Make Your Thesis More Alluring
Let’s face it, most theses are never going to be read by the masses. Complex sentences with complicated language referenced a thousand times… it’s not really going to be a Christmas number 1. Not unless you’re Stephen Hawking, anyway. As a mentor and having to wade through endless pages of academic text, it can get tedious and overbearing. Occasionally, your heart leaps when you come across a thesis that just shouts “Look at me!” for all the right reasons.
Here are some ideas to give your thesis that extra zing:
1. Always judge the book by its cover
Sorry PC people… but you can never make a second first impression. If you can’t be bothered to spell check, use correct grammar, or do basic housekeeping, people are just going to think you are sloppy, lazy, or even worse, incapable. So, get your house in order.
2. Organise, organise, organise
Lay things out in a logical manner. Don’t send your readers to the moon and back only to realise that you forgot to say something in an earlier chapter and then trying to slip it into the conclusion. A thesis should be a smooth one-way journey to the end, not an academic copycat of Memento.
3. A picture is a worth a thousand words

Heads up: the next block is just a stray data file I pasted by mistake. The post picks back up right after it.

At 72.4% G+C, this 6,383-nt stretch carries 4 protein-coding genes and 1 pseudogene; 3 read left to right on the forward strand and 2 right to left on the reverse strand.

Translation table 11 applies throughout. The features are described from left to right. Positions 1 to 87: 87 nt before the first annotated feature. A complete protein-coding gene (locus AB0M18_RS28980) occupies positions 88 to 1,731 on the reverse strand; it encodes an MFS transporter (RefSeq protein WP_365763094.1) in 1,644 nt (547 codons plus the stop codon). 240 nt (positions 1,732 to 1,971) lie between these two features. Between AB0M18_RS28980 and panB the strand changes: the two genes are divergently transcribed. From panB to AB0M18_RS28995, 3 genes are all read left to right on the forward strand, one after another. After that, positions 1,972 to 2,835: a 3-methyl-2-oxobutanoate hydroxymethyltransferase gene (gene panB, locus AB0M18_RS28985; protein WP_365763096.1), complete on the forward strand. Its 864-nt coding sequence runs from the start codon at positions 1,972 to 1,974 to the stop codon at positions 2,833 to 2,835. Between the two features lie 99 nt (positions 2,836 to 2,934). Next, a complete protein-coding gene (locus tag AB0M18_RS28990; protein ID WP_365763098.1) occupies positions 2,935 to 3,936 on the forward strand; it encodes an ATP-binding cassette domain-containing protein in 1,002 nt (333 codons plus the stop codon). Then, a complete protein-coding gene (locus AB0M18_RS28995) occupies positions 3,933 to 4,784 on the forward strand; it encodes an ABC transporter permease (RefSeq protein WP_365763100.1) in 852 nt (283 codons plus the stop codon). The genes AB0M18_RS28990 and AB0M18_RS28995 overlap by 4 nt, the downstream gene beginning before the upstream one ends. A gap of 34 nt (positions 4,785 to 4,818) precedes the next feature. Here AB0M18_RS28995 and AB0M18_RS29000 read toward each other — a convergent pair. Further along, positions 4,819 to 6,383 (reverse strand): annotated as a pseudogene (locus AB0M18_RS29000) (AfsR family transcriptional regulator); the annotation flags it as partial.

I’m a firm believer in keeping word count low. If you can get your points across succinctly and coherently, why not? Better still, use pictures, diagrams, tables, charts and graphs to say what you need. For example, a flowchart can describe a process far more clearly than 20 long bulleted sentences.
4. Decorate properly
Good decor can sometimes decide whether you sell a house for £200K or £450K. Likewise, think of your examiner(s). Use clear typefaces at a readable size, with suitable spacing. Don’t be afraid to use headings and sub-headings to signpost what we should be reading. Show some flair – use bold, italics, and colour BUT be consistent with your choices. It is still an academic work, not a My Little Pony and Friends storybook.
5. Map the stars
Make sure everything is correctly labelled and in its right place. Your table of contents should be thorough and checked. All references should be reviewed and styled appropriately. This is actually very important. Watch your page numbers, especially if you are using different sets of numerals. Often forgotten are Appendices (I’ve seen students lump everything unnumbered into one giant Appendix).
6. Your writing voice
If you start yawning or falling asleep when someone reads your thesis back to you, then that’s the same effect it’ll have on your readers. Often, we lose ourselves in our narrow scope of research – it’s what we live and breathe during our period of study. We forget that not every reader is as readily familiar with the topic as you are. As with every story: set the scene, make it interesting and give it the killer ending that will bag you that academic Oscar.
So get cracking and hopefully you will find writing your thesis as fun as we will find reading it.Written by Dr Julian Ng